Bruce Schindler is a pre-historic storyteller.

Through his craft, he shares the tale of a long-lost animal who’s story for survival culminated with a tragic end and subsequent burial underneath layers of permafrost, only to then be resurrected through Schindler’s hands centuries later.

He is one of many local mammoth ivory artists in Skagway, with a beautiful studio tucked away in the woods a few miles out of town, where he polishes, carves and preserves the ivory of extinct animals.

“The more you understand mammoth ivory and the history of it, and the grandeur of what the mammoths were, the more the story is so outstanding,” Schindler said.

He has been working on developing his craft since he first discovered fossilized mammoth ivory carving when came to Skagway in 1993 to drive a tour bus.

Since then, mammoth ivory carving and preservation has turned into his livelihood.

When it comes to creating a work of art from a mammoth’s tusk, Schindler said he plays the role of a facilitator rather than creator.

Photo by Julianne StanfordSchindler cuts a tusk in half that begins to fall apart while the blade further saws into the ivory.

Photo by Julianne Stanford | Schindler cuts a tusk in half that begins to fall apart while the blade further saws into the ivory.

“If it’s a good looking piece of ivory in the state that it’s in, I’m going to leave it whole, and I’ll maybe carve just a small part of it and leave the rest of it untouched,” he said, “because raw ivory that’s been dug out of the ground tells itself, a story of survival.”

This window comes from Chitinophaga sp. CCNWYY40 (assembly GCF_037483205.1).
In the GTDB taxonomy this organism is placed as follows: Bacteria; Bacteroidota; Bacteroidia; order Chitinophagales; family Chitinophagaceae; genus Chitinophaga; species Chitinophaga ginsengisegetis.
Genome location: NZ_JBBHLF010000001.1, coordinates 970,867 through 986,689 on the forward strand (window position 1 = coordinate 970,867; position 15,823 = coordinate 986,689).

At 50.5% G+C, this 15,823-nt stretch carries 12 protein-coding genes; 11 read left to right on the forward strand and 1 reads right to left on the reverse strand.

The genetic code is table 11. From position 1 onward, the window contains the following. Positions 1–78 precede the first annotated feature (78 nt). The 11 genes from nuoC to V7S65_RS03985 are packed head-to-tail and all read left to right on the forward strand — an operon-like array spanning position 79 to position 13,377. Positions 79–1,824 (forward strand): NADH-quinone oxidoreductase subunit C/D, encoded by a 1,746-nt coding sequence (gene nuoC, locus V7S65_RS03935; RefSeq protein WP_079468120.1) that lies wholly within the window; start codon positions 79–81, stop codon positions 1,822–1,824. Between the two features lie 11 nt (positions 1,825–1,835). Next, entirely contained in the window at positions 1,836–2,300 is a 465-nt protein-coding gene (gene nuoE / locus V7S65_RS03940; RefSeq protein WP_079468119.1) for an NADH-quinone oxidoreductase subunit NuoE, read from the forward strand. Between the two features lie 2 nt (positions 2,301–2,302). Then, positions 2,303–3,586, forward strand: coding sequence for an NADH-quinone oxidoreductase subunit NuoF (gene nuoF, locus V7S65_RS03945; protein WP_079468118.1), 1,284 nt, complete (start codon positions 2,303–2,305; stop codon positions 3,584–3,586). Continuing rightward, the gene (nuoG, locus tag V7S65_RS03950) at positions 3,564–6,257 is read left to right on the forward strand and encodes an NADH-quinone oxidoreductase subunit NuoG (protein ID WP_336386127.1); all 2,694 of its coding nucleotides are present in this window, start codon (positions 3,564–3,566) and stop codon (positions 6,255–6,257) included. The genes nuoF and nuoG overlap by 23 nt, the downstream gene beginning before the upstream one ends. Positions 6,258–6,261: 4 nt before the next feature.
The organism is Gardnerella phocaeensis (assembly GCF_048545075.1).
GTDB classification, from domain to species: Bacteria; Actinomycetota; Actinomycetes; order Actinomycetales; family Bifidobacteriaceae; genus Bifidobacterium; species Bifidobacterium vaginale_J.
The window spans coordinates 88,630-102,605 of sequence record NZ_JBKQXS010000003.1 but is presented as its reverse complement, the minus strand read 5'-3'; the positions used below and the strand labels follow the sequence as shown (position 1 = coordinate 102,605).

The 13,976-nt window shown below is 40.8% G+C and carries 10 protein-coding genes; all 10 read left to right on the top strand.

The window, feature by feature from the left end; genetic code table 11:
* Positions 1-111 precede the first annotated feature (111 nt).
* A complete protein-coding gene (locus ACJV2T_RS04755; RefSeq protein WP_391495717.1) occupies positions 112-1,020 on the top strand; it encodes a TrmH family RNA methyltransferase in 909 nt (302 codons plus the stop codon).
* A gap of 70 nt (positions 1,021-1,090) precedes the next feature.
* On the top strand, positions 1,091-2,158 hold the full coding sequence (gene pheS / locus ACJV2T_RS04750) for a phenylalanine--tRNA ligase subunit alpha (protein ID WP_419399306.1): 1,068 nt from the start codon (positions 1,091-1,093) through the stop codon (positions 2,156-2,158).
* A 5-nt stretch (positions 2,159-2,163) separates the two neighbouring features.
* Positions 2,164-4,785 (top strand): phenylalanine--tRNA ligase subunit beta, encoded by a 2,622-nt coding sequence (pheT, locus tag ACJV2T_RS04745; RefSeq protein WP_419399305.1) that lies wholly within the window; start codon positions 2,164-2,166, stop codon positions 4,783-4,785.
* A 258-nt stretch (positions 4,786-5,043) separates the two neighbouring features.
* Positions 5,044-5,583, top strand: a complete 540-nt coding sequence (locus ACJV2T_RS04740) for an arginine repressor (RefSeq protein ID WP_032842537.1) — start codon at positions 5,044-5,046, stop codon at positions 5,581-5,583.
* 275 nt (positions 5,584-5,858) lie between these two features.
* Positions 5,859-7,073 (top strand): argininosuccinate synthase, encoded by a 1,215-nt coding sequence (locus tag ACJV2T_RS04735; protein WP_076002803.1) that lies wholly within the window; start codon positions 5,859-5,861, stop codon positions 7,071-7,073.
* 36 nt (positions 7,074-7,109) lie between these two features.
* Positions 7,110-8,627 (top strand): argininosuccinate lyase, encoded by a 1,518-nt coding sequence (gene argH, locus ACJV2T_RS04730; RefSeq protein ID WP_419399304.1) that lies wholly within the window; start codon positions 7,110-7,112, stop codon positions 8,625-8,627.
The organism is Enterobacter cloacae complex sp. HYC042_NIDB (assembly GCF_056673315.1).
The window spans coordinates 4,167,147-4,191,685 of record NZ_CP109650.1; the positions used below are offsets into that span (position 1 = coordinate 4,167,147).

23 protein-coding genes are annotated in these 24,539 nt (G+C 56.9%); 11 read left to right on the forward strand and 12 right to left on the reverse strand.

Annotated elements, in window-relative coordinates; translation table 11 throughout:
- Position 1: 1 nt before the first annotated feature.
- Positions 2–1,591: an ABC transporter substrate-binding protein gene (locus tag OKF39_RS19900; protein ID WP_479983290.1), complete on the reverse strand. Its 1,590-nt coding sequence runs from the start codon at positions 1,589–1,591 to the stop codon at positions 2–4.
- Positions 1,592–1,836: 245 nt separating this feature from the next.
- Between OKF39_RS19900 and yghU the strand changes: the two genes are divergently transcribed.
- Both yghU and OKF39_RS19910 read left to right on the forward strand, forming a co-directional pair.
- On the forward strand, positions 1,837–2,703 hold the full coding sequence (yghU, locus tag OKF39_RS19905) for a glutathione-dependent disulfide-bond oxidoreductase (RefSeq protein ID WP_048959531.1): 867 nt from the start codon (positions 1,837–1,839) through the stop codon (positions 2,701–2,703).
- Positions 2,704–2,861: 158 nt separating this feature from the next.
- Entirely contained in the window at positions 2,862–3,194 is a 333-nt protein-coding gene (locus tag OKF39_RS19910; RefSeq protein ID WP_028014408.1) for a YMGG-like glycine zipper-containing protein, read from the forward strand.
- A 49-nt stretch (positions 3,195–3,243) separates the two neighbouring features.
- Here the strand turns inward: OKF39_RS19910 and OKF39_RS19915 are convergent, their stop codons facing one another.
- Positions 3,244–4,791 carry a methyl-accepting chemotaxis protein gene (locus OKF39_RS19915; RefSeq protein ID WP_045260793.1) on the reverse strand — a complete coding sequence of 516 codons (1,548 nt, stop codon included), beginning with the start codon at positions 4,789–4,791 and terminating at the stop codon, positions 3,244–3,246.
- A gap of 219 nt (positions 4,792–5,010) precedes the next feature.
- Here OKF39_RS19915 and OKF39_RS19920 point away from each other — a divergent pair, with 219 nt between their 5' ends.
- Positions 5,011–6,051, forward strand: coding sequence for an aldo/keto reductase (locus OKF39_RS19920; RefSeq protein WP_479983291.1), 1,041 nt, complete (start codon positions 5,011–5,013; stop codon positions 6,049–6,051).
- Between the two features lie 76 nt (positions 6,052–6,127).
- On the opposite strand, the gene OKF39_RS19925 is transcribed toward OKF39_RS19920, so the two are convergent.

If the tusk has been in the ground longer than others or has been exposed to the elements in a way that has caused it to begin to erode, that’s when he will start working it into something else.

“Now if it’s not a good piece of ivory, I’m going to cut into it. I’m going to break it down. I’m going to split among cracks that are already there until I find pieces that I can use,” he said. “And those pieces I might shape into smaller pieces like small pendants, maybe small sculptures, maybe I’ll slice them into earrings.”

No matter how he decides to use a tusk, Schindler said he has a common goal for each thing he creates using the medium.

“My goal is to best honor the ivory, far more than just to make a few bucks off of it,” he said.

Alaskan ivory carvers like Schindler are becoming increasingly concerned that their livelihood and dedication to preserving the last remnants of mammoths on Earth could become collateral damage in the global war to clamp down on the multibillion-dollar illegal elephant ivory trade.

On June 6, U.S. Fish and Wildlife issued a revision to their policy on endangered African elephants from the Endangered Species Act of 1973 that will effectively institute a nearly complete ban on the commercial trade of African elephant ivory.

After the ruling becomes effective on July 6, 2016, the sale of elephant ivory products across state lines will be prohibited, unless the ivory is more than 100 years old or if it’s a small feature of a manufactured good, such as the ivory keys of a piano or the ivory handle of a pistol with ivory that was sourced prior to 1976.

Schindler advocates for the institution of the ban from his standpoint as an artist who works with the remnants of an extinct animal.

Photo by Julianne StanfordSchindler stands next to two full size mammoth tusks hanging from the ceiling in his studio that he intends to restore and preserve.

Photo by Julianne Stanford | Schindler stands next to two full size mammoth tusks hanging from the ceiling in his studio that he intends to restore and preserve.

“If we keep pushing elephants over the edge, they’ll become extinct too, and let’s not take the elephant to the degree of the mammoth,” he said. “I don’t want to have to preserve elephant tusks because they’re gone, we want to preserve the elephants themselves.”